Tuesday, August 29, 2017 by Frances Bloomfield
Gentian (Gentiana lutea), also known as bitter root, is an herbacious, perennial, flowering plant that grows on the soils of grassy highland climates. Its name is a tribute to the Illyrian Gentius, who is believed to have discovered the plant’s tonic properties. Gentius was said to have utilized his namesake plant as a treatment for wounds and as an antidote for various poisons. In the millennia since the beneficial medicinal properties of its roots and rhizomes were uncovered, gentian has held a firm place in Eastern and European herbal medicine systems.
Gentian root is known to contain the bitter glycosides amarogentin, gentiin, sweitamarin, gentiamarin, and gentiopicrin. In addition to protecting the root from animals through their intense flavors, the bitter glycosides of gentian are purported to make it incredibly effective as a stomach tonic. The bitterness not only improves the appetite and promotes the secretion of digestive juices, it boosts the flow of bile as well.
Many other medicinal constituents can be found in gentian. These include the alkaloids gentianine and gentialutine, triterpenes, volatile oils, and the xanthones gentisein and gentisin.
Throughout its history, gentian has been used to provide relief from such health ailments as:
One of the most frequent applications of gentian is as a treatment for digestive disorders like indigestion and bloating. The intense taste of gentian stimulates bitter taste receptors that increase the amount of digestive juices in the body, including pancreatic enzymes, stomach acid, and bile. This results in decreased instances of the aforementioned conditions. As a result, however, gentian should be avoided by individuals suffering from chronic gastrointestinal issues, such as peptic ulcers or excessive stomach acid.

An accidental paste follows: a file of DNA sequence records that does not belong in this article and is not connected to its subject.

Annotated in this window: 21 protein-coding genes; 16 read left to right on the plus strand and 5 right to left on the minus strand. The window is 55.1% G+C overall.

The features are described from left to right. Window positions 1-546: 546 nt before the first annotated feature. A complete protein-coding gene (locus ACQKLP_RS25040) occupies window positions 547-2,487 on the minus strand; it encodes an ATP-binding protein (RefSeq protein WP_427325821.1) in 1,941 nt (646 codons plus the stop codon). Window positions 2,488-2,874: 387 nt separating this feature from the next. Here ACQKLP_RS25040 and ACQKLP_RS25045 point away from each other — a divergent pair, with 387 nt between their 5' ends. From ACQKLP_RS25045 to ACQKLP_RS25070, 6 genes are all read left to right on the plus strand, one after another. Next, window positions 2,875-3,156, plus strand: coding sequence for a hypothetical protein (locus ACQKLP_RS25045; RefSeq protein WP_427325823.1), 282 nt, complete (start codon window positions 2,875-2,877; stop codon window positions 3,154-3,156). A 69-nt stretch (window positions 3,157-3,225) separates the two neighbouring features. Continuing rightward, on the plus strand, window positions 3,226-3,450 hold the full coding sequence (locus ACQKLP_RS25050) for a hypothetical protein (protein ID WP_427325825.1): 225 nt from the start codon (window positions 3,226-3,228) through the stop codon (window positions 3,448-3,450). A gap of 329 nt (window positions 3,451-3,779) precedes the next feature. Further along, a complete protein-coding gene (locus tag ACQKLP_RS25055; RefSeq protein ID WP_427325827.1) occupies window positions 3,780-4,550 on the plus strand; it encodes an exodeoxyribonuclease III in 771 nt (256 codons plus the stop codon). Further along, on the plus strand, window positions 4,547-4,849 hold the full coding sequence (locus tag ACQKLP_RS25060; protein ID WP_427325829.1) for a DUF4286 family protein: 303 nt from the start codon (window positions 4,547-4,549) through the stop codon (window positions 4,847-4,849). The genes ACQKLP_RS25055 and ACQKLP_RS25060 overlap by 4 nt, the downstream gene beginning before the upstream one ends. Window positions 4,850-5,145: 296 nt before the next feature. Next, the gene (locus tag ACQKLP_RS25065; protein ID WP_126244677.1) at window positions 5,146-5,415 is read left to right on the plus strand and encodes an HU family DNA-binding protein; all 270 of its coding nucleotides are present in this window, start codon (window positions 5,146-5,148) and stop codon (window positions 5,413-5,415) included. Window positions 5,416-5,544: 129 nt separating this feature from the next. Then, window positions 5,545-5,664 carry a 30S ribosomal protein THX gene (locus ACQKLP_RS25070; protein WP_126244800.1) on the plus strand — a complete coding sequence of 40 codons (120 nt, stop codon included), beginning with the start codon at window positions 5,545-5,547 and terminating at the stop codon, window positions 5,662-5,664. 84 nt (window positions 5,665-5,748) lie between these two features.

The boost in stomach acid production means that the body is able to better absorb nutrients from food, iron included. Furthermore, gentian encourages the production of red blood cells and leucocytes. Both of these actions make gentian ideal for preventing anemia.
Due to the positive effects gentian has upon the liver and kidneys, it can be thought of as a better-than-average preventative measure against malaria. This is because a weak liver and kidneys greatly increase the risk of developing this disease.
When used in combination with elderflower, verbena, and sorrel, gentian can remedy sinusitis.
Frequent use of gentian is believed to benefit:
Gentian is good for the liver since it boosts the production and flow of bile, as well as aid the liver in regenerating its cells. The numerous medicinal properties of gentian — which range from antibacterial to antiviral to anti-fungal — contribute towards the overall health of this organ.
The aforementioned medicinal properties make gentian just as effective in keeping the skin healthy, particularly if there are wounds. In addition to reducing the chances of infection, the anti-inflammatory property of gentian speeds up the healing process.
Gentian can be purchased in the form of tea, tincture, powder, and even chips.
To enhance the efficacy of gentian, and to add a more personal touch, interested persons may use gentian to create bitters. These are simply bitter, aromatic herbs and spices infused in spirits and intended to serve as home remedies. Zachary Feldman, owner of a small batch bitters company, came up with a homemade bitters recipe that features gentian alongside sweet and spicy ingredients like clove and muscovado syrup.
Gentian is an incredibly bitter herb that can protect the liver, kidney, and the skin. Moreover, its potent medicinal constituents can provide relief from digestive disorders, anemia, and sinusitis. Individuals struggling with gastrointestinal issues should avoid gentian due to its ability to stimulate digestive juice production, however.
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